June 23, 2021, 08:49:23 PM
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Topic: Impurity in the silylation of an aromatic glycoside  (Read 143 times)

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Offline Babcock_Hall

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Impurity in the silylation of an aromatic glycoside
« on: June 07, 2021, 09:57:50 PM »
Although I began to discuss this reaction on another thread, I think it is better to start a new topic, to focus on the particulars of this chemistry.  We ran a reaction using TBSOTf/lutidine on a β-aromatic glucoside with the intention of adding four TBDMS groups.  There were two similar protocols in the literature, but we did not strictly follow either one (it ended up being hybrid between the two).  We did not know which spot corresponded to our product by TLC, and because we were unsure whether or not the reaction had gone to completion, we added more of our silylation reagents than one protocol indicated, moving from about 1.5 TBDMSOTf per -OH group to about 2.0.  We washed with aqueous HCl and other aqueous solutions, and we ran a silica gel column using 7% ether in hexanes.

Our product is not pure; in our three pools of fractions, there was only modest separation between what appears to be our product and a colored impurity.  The impurity has strong signals near 0.85 ppm and 0.00 ppm, and the ratio of the two peaks is about 3:2.  Its identity is not yet clear to us, although it would seem to be a derivative from unreacted TBDMSOTf.  We think we can get better separation with a less aggressive mobile phase, and we can also examine other systems.  If we had the reaction to do over again, we would strongly consider adding a copper sulfate wash step.  I am not sure whether HCl or copper sulfate is better at removing lutidine.  Does anyone have any comments on the probable identity of the impurity or on other things we should try?

Offline Babcock_Hall

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Re: Impurity in the silylation of an aromatic glycoside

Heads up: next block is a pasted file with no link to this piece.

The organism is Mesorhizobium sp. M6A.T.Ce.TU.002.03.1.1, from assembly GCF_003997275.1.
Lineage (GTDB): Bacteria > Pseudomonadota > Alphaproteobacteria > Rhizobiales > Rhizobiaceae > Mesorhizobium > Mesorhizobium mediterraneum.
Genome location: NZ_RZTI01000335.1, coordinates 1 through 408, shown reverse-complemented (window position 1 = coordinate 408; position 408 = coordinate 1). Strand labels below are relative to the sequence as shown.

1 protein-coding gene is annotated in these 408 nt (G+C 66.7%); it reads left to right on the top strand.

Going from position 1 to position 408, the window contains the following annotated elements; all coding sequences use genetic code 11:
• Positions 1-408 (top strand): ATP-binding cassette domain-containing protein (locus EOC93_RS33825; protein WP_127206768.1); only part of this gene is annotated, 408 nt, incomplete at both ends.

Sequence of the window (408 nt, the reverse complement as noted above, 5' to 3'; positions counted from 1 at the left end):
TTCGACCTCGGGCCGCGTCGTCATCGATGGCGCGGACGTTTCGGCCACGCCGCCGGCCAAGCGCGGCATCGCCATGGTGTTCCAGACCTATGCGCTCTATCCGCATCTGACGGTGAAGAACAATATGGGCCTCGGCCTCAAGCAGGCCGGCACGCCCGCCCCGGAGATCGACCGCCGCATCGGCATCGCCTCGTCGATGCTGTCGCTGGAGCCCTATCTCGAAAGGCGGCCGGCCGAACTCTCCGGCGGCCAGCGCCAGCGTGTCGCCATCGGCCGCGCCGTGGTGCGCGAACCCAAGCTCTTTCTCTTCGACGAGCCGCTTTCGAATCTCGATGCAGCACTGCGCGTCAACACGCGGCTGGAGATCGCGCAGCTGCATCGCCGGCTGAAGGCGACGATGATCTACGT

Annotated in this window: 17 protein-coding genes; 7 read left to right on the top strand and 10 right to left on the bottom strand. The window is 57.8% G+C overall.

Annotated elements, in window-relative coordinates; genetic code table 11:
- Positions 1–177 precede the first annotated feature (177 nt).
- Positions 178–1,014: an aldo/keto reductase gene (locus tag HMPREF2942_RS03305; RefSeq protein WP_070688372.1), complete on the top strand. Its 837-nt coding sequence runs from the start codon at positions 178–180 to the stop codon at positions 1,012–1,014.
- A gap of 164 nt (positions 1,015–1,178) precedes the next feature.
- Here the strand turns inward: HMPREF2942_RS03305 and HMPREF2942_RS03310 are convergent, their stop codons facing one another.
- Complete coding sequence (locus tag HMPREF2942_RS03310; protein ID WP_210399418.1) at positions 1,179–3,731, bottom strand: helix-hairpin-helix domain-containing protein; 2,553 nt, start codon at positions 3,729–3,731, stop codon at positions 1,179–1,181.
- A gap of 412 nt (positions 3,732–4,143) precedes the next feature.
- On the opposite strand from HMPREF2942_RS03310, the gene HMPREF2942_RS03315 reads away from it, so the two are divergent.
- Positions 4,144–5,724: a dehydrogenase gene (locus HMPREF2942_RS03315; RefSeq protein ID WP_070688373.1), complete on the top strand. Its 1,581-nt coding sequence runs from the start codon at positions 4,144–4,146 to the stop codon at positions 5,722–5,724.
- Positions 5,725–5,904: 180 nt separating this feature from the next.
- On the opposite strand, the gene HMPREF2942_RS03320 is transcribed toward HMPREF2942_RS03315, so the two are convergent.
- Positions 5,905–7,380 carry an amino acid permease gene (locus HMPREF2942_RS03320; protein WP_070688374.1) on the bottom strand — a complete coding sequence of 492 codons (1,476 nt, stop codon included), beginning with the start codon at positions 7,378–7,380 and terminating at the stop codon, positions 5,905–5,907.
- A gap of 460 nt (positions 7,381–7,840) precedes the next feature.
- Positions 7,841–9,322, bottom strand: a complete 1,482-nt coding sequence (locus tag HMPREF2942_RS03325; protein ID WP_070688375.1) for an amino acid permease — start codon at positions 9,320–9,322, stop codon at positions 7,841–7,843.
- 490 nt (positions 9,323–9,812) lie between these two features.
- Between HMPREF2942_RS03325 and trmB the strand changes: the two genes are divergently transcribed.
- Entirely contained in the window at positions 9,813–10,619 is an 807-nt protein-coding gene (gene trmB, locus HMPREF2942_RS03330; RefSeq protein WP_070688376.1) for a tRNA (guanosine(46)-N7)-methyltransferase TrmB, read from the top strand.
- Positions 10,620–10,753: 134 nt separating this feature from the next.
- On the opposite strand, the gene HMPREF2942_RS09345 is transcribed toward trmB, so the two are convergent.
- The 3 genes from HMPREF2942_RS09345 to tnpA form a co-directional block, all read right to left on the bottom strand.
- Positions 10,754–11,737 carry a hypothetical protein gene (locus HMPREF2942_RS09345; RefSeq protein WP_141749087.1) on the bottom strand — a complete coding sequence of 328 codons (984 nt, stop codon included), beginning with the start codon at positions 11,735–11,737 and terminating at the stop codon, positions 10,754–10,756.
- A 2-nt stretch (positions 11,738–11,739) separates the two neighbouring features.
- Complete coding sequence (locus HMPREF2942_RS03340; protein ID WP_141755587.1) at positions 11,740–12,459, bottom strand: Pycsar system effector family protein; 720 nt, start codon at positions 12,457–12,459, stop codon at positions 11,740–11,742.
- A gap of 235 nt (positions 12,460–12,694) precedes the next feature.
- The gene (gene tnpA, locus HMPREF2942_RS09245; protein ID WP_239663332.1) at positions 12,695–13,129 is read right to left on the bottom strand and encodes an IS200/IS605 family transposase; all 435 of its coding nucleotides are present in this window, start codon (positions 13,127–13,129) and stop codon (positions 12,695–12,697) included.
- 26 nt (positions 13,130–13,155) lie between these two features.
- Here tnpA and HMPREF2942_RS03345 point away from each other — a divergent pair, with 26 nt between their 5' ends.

« Reply #1 on: June 08, 2021, 02:17:52 PM »
To follow up, we tried staining with PMA and a second spot showed up on our plate, one that was faint under UV light.  We think that by backing off the percentage of ether in the mobile phase, we have a shot at separating our product.

Offline Babcock_Hall

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Re: Impurity in the silylation of an aromatic glycoside
« Reply #2 on: June 09, 2021, 05:40:28 PM »
https://www.chemicalforums.com/index.php?topic=108042.0

The link above goes back to the first thread on silylation that I mentioned in the opening post.  Because the first thread was a more general discussion of silylation, I started the present thread, but I regret this approach if it was confusing.  Today we ran a column with a lower percentage of diethyl ether.  We are not yet certain that the column worked, but the indications are good.  One major compound eluted quite quickly, and the compound of interest (on the basis of a spot test for a functional group that was present) eluted well behind it.

As an aside, we had some anomalies with following this reaction by TLC.  I think that the problem was that some of the diethyl ether evaporated from the TLC chamber, causing an anomalously low Rf values.  It is entirely possible that our choice of conditions for the first column suffered from the same discrepancy.  Everything eluted from the column much more quickly than we expected that it would.  This problem might be ameliorated by using MTBE, which is slightly less volatile.  Or we could use the freshest possible solvent in the TLC chamber.

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